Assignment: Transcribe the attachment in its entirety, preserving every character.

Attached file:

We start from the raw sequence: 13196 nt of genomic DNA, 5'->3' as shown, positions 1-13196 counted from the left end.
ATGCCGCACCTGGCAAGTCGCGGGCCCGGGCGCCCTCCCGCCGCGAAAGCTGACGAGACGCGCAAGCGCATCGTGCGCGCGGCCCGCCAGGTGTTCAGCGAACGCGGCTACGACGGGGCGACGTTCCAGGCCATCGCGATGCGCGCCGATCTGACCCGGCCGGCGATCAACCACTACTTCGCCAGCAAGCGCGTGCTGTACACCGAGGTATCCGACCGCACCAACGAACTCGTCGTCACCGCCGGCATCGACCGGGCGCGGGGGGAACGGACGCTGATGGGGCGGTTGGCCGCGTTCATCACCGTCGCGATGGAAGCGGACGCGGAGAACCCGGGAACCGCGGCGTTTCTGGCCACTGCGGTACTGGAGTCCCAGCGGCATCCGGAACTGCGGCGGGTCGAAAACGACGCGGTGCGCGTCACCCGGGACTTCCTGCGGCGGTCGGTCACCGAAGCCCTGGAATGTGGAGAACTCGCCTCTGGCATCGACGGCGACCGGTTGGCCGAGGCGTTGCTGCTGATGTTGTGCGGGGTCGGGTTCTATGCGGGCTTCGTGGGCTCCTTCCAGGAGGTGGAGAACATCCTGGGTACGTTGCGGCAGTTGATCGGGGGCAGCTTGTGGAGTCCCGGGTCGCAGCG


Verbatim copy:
We start from the raw sequence: 13196 nt of genomic DNA, 5'->3' as shown, positions 1-13196 counted from the left end.
ATGCCGCACCTGGCAAGTCGCGGGCCCGGGCGCCCTCCCGCCGCGAAAGCTGACGAGACGCGCAAGCGCATCGTGCGCGCGGCCCGCCAGGTGTTCAGCGAACGCGGCTACGACGGGGCGACGTTCCAGGCCATCGCGATGCGCGCCGATCTGACCCGGCCGGCGATCAACCACTACTTCGCCAGCAAGCGCGTGCTGTACACCGAGGTATCCGACCGCACCAACGAACTCGTCGTCACCGCCGGCATCGACCGGGCGCGGGGGGAACGGACGCTGATGGGGCGGTTGGCCGCGTTCATCACCGTCGCGATGGAAGCGGACGCGGAGAACCCGGGAACCGCGGCGTTTCTGGCCACTGCGGTACTGGAGTCCCAGCGGCATCCGGAACTGCGGCGGGTCGAAAACGACGCGGTGCGCGTCACCCGGGACTTCCTGCGGCGGTCGGTCACCGAAGCCCTGGAATGTGGAGAACTCGCCTCTGGCATCGACGGCGACCGGTTGGCCGAGGCGTTGCTGCTGATGTTGTGCGGGGTCGGGTTCTATGCGGGCTTCGTGGGCTCCTTCCAGGAGGTGGAGAACATCCTGGGTACGTTGCGGCAGTTGATCGGGGGCAGCTTGTGGAGTCCCGGGTCGCAGCG